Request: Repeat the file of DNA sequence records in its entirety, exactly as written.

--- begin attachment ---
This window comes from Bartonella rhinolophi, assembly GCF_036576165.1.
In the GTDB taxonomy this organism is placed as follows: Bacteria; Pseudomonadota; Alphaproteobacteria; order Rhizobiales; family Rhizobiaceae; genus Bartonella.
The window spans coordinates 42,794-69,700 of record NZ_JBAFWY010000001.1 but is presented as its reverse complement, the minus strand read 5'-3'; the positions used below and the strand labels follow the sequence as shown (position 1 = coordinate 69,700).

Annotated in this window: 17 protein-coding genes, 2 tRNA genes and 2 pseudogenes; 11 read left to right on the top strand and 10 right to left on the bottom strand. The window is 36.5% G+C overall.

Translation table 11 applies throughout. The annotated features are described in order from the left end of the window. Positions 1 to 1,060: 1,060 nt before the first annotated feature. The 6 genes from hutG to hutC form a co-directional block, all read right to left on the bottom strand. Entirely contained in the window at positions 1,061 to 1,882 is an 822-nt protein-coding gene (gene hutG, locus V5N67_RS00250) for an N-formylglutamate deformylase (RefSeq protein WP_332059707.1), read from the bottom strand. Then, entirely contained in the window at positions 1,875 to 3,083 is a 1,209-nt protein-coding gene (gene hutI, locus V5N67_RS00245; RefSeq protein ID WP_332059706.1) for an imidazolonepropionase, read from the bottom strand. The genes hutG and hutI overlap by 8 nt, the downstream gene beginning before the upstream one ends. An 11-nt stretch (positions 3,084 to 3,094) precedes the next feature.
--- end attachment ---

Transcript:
This window comes from Bartonella rhinolophi, assembly GCF_036576165.1.
In the GTDB taxonomy this organism is placed as follows: Bacteria; Pseudomonadota; Alphaproteobacteria; order Rhizobiales; family Rhizobiaceae; genus Bartonella.
The window spans coordinates 42,794-69,700 of record NZ_JBAFWY010000001.1 but is presented as its reverse complement, the minus strand read 5'-3'; the positions used below and the strand labels follow the sequence as shown (position 1 = coordinate 69,700).

Annotated in this window: 17 protein-coding genes, 2 tRNA genes and 2 pseudogenes; 11 read left to right on the top strand and 10 right to left on the bottom strand. The window is 36.5% G+C overall.

Translation table 11 applies throughout. The annotated features are described in order from the left end of the window. Positions 1 to 1,060: 1,060 nt before the first annotated feature. The 6 genes from hutG to hutC form a co-directional block, all read right to left on the bottom strand. Entirely contained in the window at positions 1,061 to 1,882 is an 822-nt protein-coding gene (gene hutG, locus V5N67_RS00250) for an N-formylglutamate deformylase (RefSeq protein WP_332059707.1), read from the bottom strand. Then, entirely contained in the window at positions 1,875 to 3,083 is a 1,209-nt protein-coding gene (gene hutI, locus V5N67_RS00245; RefSeq protein ID WP_332059706.1) for an imidazolonepropionase, read from the bottom strand. The genes hutG and hutI overlap by 8 nt, the downstream gene beginning before the upstream one ends. An 11-nt stretch (positions 3,084 to 3,094) precedes the next feature.